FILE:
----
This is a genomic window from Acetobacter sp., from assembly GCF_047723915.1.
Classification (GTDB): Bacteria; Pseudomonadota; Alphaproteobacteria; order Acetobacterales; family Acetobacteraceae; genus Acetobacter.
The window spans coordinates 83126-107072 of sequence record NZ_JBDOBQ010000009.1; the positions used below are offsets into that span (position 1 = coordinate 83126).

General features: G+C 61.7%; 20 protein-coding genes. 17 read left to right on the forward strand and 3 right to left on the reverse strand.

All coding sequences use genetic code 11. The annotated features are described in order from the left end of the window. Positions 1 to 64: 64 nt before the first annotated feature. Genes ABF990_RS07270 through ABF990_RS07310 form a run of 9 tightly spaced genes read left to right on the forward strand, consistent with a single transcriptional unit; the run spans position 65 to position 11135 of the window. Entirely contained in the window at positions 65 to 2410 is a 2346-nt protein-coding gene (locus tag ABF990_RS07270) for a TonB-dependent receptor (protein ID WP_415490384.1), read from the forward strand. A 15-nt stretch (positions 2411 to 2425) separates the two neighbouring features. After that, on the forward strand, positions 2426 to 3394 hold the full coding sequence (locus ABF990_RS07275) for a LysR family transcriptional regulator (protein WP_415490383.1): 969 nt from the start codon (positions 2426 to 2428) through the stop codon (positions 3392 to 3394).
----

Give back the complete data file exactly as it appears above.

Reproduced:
This is a genomic window from Acetobacter sp., from assembly GCF_047723915.1.
Classification (GTDB): Bacteria; Pseudomonadota; Alphaproteobacteria; order Acetobacterales; family Acetobacteraceae; genus Acetobacter.
The window spans coordinates 83126-107072 of sequence record NZ_JBDOBQ010000009.1; the positions used below are offsets into that span (position 1 = coordinate 83126).

General features: G+C 61.7%; 20 protein-coding genes. 17 read left to right on the forward strand and 3 right to left on the reverse strand.

All coding sequences use genetic code 11. The annotated features are described in order from the left end of the window. Positions 1 to 64: 64 nt before the first annotated feature. Genes ABF990_RS07270 through ABF990_RS07310 form a run of 9 tightly spaced genes read left to right on the forward strand, consistent with a single transcriptional unit; the run spans position 65 to position 11135 of the window. Entirely contained in the window at positions 65 to 2410 is a 2346-nt protein-coding gene (locus tag ABF990_RS07270) for a TonB-dependent receptor (protein ID WP_415490384.1), read from the forward strand. A 15-nt stretch (positions 2411 to 2425) separates the two neighbouring features. After that, on the forward strand, positions 2426 to 3394 hold the full coding sequence (locus ABF990_RS07275) for a LysR family transcriptional regulator (protein WP_415490383.1): 969 nt from the start codon (positions 2426 to 2428) through the stop codon (positions 3392 to 3394).